Horse Digestive Issues

Horse Digestion IssuesHorse Digestive Problems

Wild horses rarely suffer digestive issues common to domesticated horses because they eat easily digested, natural forage and graze over 15 hours a day. Fibrous foods found growing in the wild provide most of a horse’s energy after fermenting in their hindgut. Seeds available in grasses are usually the only grains wild horses eat, which helps prevent colic, ulcers and other domesticated horse digestion problems. In addition, wild horses grazing constantly throughout the day always have small amounts of forage in their stomachs. This means acids needed to break down food remain at healthy levels in the horse’s digestive system, which keeps the digestive tract functioning normally.

 

Symptoms and Causes of Horse Digestion Problems

More sensitive to dietary changes than other domesticated animals, horses experience digestive irritation when they are given low-quality grains and hay or too much oats, corn or barley. Poor quality equine feed often causes allergic reactions in horses because they contain sugars. Diets high in sugar and grains can also interfere with immune system functioning and make the horse moody and irritable. Overeating and parasitic/bacterial/viral infections will also cause horse digestive problem symptoms such as:

 

  • Diarrhea
  • Gastric ulcers
  • Lack of appetite
  • Weakness and/or restlessness
  • Constipation
  • Inflammatory bowel disease
  • Flatulence and bloating
  • Abdominal pain and cramping
  • Kicking, pawing and rolling on the ground
  • Perspiring excessively

 

Colic is the most commonly diagnosed equine digestive disorder. Although a horse may suffer colic for no apparent reason, it typically emerges when a horse does not drink enough water, eat enough roughage or has untreated dental problems that prevent the horse from chewing food properly.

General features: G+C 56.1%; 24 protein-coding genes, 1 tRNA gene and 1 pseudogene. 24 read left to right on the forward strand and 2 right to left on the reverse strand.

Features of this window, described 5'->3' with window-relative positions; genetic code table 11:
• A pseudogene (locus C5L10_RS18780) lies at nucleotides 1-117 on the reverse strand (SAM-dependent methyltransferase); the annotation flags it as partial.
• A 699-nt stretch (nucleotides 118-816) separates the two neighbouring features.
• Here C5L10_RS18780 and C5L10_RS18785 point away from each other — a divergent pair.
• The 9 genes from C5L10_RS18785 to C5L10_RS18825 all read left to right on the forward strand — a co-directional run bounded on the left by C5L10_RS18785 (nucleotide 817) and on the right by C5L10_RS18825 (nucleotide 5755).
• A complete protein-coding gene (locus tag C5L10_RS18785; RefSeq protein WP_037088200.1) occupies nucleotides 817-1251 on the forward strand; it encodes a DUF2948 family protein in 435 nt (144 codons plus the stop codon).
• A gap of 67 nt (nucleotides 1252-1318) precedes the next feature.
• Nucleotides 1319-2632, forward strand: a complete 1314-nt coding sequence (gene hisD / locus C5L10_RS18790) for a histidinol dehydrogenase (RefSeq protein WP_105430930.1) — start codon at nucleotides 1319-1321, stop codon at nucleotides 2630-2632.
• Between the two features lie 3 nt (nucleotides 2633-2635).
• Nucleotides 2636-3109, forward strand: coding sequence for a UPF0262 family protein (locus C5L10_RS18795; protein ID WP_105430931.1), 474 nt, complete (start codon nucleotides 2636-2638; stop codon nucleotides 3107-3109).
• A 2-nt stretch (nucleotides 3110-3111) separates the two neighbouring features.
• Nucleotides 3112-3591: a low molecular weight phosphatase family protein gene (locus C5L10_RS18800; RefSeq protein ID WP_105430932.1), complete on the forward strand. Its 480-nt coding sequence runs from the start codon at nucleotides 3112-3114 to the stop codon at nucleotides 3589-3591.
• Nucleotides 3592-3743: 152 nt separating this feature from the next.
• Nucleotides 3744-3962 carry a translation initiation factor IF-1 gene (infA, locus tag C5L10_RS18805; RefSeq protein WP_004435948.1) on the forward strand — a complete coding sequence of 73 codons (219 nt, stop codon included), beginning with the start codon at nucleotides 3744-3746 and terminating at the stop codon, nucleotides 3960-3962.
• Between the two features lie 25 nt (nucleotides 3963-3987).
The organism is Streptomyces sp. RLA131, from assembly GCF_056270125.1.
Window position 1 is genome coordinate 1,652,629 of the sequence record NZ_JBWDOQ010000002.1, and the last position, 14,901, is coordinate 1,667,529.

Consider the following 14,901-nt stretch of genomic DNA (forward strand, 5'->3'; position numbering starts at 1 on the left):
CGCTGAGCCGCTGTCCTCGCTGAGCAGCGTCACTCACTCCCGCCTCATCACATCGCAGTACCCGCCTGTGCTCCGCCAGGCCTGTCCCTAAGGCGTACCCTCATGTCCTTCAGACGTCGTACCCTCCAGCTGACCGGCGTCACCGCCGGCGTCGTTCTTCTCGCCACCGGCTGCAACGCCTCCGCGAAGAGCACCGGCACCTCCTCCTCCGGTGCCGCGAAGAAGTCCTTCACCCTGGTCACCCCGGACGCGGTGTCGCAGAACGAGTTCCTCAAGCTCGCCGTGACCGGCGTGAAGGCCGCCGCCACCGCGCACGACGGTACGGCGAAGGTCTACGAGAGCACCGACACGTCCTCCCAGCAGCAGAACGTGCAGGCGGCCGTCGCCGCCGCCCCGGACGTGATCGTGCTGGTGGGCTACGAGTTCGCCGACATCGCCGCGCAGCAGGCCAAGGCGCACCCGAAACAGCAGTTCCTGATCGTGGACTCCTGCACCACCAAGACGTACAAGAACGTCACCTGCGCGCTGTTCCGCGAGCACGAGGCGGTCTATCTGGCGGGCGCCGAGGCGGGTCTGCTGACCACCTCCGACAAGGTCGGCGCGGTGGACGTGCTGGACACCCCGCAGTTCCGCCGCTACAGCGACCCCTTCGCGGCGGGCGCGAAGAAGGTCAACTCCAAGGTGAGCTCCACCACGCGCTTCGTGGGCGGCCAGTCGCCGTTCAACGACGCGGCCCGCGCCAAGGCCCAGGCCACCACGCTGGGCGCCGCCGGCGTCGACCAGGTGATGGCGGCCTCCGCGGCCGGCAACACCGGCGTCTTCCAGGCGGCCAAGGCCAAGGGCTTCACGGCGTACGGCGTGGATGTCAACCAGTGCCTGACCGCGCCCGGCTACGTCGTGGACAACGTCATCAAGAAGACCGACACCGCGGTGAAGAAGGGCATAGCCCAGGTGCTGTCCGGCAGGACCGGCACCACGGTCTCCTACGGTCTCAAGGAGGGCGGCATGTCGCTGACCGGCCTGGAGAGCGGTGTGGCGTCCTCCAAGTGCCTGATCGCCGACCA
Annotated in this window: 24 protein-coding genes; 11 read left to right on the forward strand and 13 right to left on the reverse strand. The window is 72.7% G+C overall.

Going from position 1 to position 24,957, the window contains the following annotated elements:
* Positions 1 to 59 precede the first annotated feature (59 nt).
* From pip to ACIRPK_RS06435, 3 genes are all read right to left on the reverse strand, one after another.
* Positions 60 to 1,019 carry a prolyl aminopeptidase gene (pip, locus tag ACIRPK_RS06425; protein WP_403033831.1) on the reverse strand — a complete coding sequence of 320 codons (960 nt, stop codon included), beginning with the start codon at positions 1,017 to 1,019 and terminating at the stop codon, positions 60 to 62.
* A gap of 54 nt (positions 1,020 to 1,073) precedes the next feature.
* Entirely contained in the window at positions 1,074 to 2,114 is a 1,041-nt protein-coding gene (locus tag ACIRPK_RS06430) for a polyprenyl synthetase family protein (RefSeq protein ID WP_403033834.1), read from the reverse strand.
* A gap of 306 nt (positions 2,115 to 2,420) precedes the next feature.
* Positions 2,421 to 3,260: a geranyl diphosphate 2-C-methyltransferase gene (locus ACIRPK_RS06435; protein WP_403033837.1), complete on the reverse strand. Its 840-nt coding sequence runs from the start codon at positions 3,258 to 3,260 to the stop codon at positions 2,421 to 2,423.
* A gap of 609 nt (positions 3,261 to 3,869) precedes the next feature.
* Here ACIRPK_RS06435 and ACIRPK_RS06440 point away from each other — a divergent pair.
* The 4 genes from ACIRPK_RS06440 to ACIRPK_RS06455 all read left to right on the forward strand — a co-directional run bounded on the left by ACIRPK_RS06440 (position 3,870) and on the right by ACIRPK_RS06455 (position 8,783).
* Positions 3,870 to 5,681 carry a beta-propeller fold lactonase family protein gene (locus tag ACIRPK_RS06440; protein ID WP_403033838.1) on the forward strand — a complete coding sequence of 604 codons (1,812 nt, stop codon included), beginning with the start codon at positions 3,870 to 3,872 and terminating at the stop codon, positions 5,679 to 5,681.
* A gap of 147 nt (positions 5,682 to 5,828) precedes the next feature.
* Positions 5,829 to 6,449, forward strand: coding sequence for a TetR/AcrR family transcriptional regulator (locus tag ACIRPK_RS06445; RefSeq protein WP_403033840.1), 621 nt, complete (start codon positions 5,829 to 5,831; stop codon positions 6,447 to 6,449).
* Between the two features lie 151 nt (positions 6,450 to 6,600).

Signs of gas colic include anxiety, restlessness, sweating, gut pain and loud noises coming from the horse’s gut. Signs of impaction colic — when something is obstructing the intestines — include lack of appetite, lying down more than usual, impacted colon and producing no fecal matter. While gas colic is usually the result of an improper diet, impaction colic may be due to eating sand, having benign tumors in the gut or experiencing digestive tract stones.

 

Horse Digestive Supplements

 

 

 

 

 

 

 

 

 

 

 

 

 

 

 

 

 

 

 

 

 

 

 

 

 

 

 

 

 

 

 

 

 

 

 

Treating horse digestive problems involves optimizing diet, feeding the horse high-quality feed or seeking veterinary assistance in cases of severe infection. To boost and maintain equine digestive health, Kauffman’s Animal Health horse digestion supplements provide the nutrients, fiber and fatty acids essential to your horse’s digestive and overall health. Call us today at 717-274-3676 or 1-800-332-5244 to learn more about our all-natural, high-quality supplements for horses, dogs, cows and llamas/alpacas.